Dental crowns are protective hollow caps placed over damaged teeth. Once in place, the original tooth is completely concealed inside the crown. Extensive decay that leaves a tooth with several holes can weaken the tooth so it is no longer strong enough to perform normal biting and chewing functions. Dental crowns provide a strong outer shell that can withstand the daily wear and tear of biting and chewing food. They can also protect against further damage to the tooth.

In addition to strengthening and restoring teeth damaged by extensive decay, another benefit of dental crowns is that they look just like natural teeth so they readily blend in. Once in place, no one will be able to tell the difference between the dental crown and the rest of your teeth. The experienced dentists at our practice in Alexandria can determine if dental crowns are the right choice for restoring your damaged teeth.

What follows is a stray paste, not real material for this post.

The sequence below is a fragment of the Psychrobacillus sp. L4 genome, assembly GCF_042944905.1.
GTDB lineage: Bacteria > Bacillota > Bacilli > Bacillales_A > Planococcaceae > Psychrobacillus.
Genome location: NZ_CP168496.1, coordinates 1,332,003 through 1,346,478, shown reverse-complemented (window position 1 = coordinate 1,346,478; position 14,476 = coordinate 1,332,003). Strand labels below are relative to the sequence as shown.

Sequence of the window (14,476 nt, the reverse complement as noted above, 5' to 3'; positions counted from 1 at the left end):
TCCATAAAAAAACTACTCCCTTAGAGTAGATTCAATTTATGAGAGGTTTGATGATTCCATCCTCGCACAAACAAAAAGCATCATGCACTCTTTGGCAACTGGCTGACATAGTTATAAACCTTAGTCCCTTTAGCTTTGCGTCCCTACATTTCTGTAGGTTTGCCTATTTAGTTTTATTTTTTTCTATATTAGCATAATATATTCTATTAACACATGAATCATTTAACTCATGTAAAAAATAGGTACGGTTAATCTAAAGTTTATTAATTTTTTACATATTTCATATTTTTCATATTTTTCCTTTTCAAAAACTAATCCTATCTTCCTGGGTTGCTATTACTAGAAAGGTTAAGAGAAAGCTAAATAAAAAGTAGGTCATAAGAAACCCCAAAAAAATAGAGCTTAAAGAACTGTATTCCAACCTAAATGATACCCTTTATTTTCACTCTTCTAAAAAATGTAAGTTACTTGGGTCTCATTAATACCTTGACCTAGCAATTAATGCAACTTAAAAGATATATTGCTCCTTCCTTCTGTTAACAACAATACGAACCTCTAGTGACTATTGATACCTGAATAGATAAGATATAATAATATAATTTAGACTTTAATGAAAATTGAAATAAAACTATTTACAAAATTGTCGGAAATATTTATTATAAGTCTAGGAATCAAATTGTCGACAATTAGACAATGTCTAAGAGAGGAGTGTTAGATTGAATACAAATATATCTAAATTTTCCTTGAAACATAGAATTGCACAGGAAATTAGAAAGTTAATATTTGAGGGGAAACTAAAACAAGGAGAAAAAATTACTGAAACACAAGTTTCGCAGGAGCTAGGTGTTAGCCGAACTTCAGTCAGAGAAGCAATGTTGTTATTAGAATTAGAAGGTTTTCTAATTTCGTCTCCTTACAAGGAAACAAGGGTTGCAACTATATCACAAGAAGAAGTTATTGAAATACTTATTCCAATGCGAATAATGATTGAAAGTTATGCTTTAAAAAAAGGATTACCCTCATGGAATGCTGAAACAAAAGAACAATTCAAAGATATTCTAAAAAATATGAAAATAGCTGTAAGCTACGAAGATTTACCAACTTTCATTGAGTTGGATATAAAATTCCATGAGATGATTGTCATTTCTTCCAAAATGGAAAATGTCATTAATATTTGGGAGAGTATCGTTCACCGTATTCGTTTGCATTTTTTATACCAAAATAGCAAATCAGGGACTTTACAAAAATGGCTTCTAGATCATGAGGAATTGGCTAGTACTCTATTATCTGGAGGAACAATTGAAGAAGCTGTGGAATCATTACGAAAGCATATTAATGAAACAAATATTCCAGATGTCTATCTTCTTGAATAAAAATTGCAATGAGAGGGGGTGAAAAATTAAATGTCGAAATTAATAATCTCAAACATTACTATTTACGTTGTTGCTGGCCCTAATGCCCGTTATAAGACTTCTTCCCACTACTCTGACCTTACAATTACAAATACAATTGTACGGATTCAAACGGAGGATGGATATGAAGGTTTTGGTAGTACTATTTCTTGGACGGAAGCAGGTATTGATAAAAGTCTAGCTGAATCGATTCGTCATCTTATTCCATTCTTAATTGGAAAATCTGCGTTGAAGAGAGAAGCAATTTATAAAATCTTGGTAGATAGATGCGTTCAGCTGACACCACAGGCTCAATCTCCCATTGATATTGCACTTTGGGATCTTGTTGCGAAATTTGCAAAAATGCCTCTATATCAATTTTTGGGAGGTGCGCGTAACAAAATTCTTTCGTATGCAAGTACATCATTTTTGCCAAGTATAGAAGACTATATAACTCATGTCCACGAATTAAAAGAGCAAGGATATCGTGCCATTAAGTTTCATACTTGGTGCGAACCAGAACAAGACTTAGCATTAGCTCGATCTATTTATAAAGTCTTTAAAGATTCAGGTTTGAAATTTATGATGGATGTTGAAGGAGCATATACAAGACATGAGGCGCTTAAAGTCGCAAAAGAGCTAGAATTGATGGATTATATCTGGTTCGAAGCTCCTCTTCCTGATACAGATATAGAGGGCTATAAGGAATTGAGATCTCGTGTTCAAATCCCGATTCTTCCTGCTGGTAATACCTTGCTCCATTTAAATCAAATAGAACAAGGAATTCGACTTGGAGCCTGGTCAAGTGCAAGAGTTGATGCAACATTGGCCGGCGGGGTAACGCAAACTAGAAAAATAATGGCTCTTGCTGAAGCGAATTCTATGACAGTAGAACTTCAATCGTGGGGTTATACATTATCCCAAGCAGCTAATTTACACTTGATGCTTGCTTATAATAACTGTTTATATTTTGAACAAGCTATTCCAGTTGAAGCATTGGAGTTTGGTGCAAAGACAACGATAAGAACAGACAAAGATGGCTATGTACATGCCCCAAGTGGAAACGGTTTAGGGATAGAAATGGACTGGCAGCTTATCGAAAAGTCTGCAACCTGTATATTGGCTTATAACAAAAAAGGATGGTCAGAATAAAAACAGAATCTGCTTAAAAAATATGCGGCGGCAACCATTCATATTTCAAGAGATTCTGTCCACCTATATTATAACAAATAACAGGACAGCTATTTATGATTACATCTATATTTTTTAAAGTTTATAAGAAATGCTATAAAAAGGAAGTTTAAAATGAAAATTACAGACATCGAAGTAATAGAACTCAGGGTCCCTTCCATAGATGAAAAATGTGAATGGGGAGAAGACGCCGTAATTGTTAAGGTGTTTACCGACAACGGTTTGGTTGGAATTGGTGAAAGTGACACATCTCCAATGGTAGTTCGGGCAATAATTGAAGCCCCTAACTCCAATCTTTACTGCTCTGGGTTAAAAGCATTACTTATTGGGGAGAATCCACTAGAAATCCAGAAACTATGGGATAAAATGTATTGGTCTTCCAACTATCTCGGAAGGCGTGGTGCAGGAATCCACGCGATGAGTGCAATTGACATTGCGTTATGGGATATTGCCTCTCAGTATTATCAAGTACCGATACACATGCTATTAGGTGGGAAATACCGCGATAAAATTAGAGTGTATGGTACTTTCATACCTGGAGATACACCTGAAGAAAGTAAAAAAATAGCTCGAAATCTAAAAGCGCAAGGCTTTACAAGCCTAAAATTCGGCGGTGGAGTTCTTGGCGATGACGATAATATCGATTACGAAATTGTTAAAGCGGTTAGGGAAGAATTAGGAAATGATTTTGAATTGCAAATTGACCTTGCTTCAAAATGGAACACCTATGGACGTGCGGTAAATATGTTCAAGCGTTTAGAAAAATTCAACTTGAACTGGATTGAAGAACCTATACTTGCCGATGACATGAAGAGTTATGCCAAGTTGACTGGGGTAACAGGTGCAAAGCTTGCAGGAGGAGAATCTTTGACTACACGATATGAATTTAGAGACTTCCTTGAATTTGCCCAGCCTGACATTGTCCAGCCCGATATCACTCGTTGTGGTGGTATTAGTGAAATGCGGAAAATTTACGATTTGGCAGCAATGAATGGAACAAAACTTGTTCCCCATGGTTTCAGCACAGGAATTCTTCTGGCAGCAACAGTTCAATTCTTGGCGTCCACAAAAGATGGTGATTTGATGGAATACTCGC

Dental crowns can restore teeth that have been damaged or weakened by cavities. Schedule an appointment with Dr. Paul Gibberman, Dr. Lauren Gibberman, or Dr. Maria Hodas to discuss the possibility of restoring your teeth with dental crowns by calling Gibberman Dental in Alexandria, VA, at (703) 823-6616.

By Gibberman Dental
February 03, 2021
Category: Oral Health
Tags: teeth grinding  

Life has changed dramatically over the centuries. But although our ancient forebears wouldn't recognize much of our modern world, they would be well acquainted with one particular oral habit that still persists. There's some evidence from archeological dental examinations that our ancestors also clenched or ground their teeth.